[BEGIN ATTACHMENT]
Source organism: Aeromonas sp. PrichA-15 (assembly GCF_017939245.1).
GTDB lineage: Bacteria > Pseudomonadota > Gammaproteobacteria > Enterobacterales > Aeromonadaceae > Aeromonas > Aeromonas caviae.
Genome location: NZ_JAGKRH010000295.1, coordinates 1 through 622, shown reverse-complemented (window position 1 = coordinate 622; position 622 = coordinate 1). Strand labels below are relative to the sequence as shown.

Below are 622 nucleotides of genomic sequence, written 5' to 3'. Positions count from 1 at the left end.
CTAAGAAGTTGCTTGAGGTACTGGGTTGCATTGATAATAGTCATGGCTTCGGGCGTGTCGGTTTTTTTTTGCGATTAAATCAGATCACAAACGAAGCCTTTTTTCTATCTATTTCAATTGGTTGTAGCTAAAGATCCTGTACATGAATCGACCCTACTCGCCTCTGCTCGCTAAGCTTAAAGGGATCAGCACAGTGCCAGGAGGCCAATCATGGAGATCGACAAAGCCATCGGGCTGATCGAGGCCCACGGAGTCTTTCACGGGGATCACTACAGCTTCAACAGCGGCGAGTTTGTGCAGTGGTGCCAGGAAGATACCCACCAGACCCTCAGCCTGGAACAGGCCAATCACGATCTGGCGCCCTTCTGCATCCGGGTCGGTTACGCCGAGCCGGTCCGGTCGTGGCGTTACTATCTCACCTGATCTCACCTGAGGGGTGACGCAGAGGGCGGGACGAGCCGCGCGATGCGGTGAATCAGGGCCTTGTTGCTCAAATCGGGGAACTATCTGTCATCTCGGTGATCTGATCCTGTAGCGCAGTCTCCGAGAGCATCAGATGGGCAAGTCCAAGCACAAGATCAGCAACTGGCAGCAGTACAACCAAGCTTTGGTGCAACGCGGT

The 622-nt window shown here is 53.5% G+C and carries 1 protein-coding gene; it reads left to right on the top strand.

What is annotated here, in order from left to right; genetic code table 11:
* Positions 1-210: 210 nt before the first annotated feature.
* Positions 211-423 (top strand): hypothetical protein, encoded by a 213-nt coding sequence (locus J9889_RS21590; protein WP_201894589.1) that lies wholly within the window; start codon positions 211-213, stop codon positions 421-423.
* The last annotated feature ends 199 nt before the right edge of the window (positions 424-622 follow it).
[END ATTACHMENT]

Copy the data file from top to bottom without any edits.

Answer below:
Source organism: Aeromonas sp. PrichA-15 (assembly GCF_017939245.1).
GTDB lineage: Bacteria > Pseudomonadota > Gammaproteobacteria > Enterobacterales > Aeromonadaceae > Aeromonas > Aeromonas caviae.
Genome location: NZ_JAGKRH010000295.1, coordinates 1 through 622, shown reverse-complemented (window position 1 = coordinate 622; position 622 = coordinate 1). Strand labels below are relative to the sequence as shown.

Below are 622 nucleotides of genomic sequence, written 5' to 3'. Positions count from 1 at the left end.
CTAAGAAGTTGCTTGAGGTACTGGGTTGCATTGATAATAGTCATGGCTTCGGGCGTGTCGGTTTTTTTTTGCGATTAAATCAGATCACAAACGAAGCCTTTTTTCTATCTATTTCAATTGGTTGTAGCTAAAGATCCTGTACATGAATCGACCCTACTCGCCTCTGCTCGCTAAGCTTAAAGGGATCAGCACAGTGCCAGGAGGCCAATCATGGAGATCGACAAAGCCATCGGGCTGATCGAGGCCCACGGAGTCTTTCACGGGGATCACTACAGCTTCAACAGCGGCGAGTTTGTGCAGTGGTGCCAGGAAGATACCCACCAGACCCTCAGCCTGGAACAGGCCAATCACGATCTGGCGCCCTTCTGCATCCGGGTCGGTTACGCCGAGCCGGTCCGGTCGTGGCGTTACTATCTCACCTGATCTCACCTGAGGGGTGACGCAGAGGGCGGGACGAGCCGCGCGATGCGGTGAATCAGGGCCTTGTTGCTCAAATCGGGGAACTATCTGTCATCTCGGTGATCTGATCCTGTAGCGCAGTCTCCGAGAGCATCAGATGGGCAAGTCCAAGCACAAGATCAGCAACTGGCAGCAGTACAACCAAGCTTTGGTGCAACGCGGT

The 622-nt window shown here is 53.5% G+C and carries 1 protein-coding gene; it reads left to right on the top strand.

What is annotated here, in order from left to right; genetic code table 11:
* Positions 1-210: 210 nt before the first annotated feature.
* Positions 211-423 (top strand): hypothetical protein, encoded by a 213-nt coding sequence (locus J9889_RS21590; protein WP_201894589.1) that lies wholly within the window; start codon positions 211-213, stop codon positions 421-423.
* The last annotated feature ends 199 nt before the right edge of the window (positions 424-622 follow it).